1) In computers, a platform is an underlying computer system on which application programs can run. On personal computers, Windows 2000 and the Mac OS X are examples of two different platforms. On enterprise servers or mainframes, IBM's S/390 is an example of a platform.
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A platform consists of an operating system, the computer system's coordinating program, which in turn is built on the instruction set for a processor or microprocessor, the hardware that performs logic operations and manages data movement in the computer. The operating system must be designed to work with the particular processor's set of instructions. As an example, Microsoft's Windows 2000 is built to work with a series of microprocessors from the Intel Corporation that share the same or similar sets of instructions. There are usually other implied parts in any computer platform such as a motherboard and a data bus, but these parts have increasingly become modularized and standardized.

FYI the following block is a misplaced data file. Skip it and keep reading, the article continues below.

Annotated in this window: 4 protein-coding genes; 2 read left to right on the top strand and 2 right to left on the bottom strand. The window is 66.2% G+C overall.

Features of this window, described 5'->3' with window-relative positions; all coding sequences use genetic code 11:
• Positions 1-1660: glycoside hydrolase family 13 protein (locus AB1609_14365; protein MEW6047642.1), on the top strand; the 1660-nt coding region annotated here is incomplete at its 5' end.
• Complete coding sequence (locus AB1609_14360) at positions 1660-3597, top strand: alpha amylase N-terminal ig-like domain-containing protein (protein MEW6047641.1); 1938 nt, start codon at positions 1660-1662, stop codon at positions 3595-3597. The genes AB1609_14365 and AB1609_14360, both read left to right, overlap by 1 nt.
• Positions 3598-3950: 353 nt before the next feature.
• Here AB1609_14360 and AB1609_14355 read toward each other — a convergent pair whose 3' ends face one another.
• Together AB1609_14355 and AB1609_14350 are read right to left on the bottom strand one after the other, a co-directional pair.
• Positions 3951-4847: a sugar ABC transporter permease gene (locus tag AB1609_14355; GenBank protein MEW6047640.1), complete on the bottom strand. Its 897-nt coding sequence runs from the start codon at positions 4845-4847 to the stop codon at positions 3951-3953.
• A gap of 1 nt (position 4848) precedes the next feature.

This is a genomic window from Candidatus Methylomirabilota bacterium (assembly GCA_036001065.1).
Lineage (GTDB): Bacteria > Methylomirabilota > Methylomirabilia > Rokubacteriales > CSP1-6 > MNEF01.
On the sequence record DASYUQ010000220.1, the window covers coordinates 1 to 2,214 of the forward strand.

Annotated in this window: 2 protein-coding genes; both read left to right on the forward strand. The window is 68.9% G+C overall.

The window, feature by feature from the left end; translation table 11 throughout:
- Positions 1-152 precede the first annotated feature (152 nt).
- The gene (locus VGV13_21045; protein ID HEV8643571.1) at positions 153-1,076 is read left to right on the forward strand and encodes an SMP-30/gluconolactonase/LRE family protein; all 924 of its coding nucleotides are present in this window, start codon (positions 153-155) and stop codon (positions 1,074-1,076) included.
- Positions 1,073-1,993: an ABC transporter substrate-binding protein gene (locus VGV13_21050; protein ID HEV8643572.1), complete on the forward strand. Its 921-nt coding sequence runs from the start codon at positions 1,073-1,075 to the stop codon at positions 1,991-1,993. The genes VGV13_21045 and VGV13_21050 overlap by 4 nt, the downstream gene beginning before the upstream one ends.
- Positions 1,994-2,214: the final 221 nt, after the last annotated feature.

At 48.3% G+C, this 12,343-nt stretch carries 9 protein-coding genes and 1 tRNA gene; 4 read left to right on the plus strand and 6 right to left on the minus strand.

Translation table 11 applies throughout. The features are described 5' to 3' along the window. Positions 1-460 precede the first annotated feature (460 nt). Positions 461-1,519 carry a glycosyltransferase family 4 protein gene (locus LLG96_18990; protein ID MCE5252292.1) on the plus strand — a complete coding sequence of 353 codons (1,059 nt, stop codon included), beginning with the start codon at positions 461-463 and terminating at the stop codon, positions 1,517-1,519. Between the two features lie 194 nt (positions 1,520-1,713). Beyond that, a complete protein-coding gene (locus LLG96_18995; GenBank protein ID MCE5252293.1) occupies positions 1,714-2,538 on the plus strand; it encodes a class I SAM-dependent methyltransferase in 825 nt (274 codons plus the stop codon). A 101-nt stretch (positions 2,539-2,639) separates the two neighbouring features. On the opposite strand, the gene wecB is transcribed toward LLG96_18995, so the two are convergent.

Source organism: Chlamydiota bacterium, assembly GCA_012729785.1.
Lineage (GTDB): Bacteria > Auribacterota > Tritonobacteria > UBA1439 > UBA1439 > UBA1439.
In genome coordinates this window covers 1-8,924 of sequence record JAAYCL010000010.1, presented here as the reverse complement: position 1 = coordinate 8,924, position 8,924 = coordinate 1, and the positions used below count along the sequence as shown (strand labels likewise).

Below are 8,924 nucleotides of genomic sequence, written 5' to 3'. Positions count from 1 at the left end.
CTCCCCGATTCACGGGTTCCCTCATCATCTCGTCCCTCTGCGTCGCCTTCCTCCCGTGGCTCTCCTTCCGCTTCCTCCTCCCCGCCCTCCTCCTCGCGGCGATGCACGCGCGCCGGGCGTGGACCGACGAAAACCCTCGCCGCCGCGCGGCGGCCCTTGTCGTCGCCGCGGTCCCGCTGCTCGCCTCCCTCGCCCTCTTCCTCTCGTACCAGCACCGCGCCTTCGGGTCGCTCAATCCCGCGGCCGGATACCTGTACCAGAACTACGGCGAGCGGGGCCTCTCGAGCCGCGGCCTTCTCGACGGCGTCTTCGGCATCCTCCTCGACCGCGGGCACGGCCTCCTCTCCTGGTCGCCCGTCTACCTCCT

Historically, most application programs have had to be written to run on a particular platform. Each platform provided a different application program interface for different system services. Thus, a PC program would have to be written to run on the Windows 2000 platform and then again to run on the Mac OS X platform. Although these platform differences continue to exist and there will probably always be proprietary differences between them, new open or standards-conforming interfaces now allow many programs to run on different platforms or to interoperate with different platforms through mediating or "broker" programs.
2) A platform is any base of technologies on which other technologies or processes are built.